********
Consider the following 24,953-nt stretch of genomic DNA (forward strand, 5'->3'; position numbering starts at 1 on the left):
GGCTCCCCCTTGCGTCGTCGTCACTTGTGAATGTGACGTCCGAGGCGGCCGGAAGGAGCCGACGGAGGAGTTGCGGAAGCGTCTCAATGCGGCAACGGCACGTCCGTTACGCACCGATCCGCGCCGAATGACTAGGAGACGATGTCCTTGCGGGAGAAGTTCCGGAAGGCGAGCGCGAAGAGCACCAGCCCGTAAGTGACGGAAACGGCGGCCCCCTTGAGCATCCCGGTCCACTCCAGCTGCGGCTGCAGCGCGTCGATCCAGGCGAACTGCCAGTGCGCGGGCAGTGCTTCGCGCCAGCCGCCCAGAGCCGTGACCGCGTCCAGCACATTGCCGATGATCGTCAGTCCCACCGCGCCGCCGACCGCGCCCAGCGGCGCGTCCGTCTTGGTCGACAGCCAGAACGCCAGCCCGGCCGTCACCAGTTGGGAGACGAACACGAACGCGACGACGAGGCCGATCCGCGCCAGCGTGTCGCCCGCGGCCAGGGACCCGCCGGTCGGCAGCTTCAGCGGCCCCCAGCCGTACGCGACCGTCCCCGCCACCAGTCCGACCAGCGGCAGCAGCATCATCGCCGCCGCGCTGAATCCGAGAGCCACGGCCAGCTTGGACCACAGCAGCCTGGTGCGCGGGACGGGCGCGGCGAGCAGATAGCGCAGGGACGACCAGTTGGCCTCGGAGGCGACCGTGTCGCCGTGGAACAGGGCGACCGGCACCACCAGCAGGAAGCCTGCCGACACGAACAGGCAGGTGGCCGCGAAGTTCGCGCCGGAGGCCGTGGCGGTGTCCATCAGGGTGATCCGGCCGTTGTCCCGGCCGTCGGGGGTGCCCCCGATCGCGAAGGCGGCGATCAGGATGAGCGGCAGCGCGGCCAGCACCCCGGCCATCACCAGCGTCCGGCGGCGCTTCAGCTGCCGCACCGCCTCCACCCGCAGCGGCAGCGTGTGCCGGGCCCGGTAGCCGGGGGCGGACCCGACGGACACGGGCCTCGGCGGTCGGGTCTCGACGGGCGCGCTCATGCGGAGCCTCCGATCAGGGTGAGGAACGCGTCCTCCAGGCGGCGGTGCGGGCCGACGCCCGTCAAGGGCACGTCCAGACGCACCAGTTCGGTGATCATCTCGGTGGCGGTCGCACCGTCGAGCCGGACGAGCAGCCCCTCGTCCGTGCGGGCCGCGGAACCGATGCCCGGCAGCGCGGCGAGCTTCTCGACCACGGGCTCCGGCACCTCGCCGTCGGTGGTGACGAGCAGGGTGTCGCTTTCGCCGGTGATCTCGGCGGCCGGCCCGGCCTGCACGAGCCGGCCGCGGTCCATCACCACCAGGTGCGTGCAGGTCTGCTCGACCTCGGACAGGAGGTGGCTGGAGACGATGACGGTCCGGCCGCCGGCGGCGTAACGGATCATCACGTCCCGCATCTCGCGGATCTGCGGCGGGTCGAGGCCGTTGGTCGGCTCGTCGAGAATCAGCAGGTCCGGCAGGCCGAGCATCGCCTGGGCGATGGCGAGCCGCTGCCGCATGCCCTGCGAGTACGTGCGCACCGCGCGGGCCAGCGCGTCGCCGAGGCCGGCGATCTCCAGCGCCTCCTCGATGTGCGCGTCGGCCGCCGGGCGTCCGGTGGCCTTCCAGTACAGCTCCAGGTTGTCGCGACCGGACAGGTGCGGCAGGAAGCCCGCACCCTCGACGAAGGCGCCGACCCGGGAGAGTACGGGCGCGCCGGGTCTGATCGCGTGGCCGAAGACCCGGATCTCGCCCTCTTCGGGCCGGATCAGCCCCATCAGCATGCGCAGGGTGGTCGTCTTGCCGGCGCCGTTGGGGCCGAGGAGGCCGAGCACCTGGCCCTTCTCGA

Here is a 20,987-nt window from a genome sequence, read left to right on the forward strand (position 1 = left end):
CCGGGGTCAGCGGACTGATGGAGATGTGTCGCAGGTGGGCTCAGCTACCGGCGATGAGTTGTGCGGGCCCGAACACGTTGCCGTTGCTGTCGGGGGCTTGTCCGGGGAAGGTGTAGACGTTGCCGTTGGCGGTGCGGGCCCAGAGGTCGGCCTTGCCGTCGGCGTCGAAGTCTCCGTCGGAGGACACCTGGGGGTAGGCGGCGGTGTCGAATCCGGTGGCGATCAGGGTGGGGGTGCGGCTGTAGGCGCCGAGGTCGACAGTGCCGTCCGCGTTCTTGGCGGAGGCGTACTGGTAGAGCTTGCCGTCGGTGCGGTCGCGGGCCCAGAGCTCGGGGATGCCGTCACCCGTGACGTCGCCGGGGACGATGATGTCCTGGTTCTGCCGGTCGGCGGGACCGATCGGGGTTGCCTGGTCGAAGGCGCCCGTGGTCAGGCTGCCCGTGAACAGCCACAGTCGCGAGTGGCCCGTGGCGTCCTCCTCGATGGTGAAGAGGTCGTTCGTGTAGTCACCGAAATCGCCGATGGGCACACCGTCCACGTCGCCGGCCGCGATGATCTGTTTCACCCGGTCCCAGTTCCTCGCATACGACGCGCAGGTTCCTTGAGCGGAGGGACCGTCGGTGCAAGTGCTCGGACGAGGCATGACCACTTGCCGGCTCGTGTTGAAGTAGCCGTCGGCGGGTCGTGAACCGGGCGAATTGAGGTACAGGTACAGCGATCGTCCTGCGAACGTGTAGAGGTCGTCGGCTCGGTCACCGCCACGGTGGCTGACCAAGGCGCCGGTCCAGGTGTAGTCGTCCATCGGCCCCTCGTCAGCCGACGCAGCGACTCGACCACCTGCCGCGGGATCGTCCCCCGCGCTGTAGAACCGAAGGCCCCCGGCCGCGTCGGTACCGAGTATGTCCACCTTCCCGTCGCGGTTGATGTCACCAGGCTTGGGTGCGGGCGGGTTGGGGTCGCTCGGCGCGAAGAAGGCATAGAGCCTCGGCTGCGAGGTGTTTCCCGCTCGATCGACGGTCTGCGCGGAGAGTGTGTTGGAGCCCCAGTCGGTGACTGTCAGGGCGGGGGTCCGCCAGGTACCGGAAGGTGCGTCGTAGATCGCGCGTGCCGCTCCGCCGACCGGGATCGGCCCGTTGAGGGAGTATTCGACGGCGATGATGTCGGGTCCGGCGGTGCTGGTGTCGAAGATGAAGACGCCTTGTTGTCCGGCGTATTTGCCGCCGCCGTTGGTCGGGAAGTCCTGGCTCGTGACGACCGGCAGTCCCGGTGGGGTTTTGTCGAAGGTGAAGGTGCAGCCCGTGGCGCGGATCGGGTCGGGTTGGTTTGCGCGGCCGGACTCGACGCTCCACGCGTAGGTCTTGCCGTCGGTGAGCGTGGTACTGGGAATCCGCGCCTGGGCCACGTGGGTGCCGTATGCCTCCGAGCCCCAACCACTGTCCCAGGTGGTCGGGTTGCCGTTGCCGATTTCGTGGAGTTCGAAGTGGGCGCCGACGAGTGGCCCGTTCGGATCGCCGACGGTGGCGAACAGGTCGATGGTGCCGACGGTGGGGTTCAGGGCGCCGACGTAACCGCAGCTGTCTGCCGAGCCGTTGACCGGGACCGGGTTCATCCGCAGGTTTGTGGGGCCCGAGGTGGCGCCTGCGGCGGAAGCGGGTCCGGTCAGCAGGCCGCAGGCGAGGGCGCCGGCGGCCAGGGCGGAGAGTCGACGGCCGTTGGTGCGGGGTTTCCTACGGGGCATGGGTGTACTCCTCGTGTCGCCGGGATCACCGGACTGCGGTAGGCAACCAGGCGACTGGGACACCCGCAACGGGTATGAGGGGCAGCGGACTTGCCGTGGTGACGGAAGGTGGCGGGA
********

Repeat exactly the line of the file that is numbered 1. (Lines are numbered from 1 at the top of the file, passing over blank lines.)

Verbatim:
Consider the following 24,953-nt stretch of genomic DNA (forward strand, 5'->3'; position numbering starts at 1 on the left):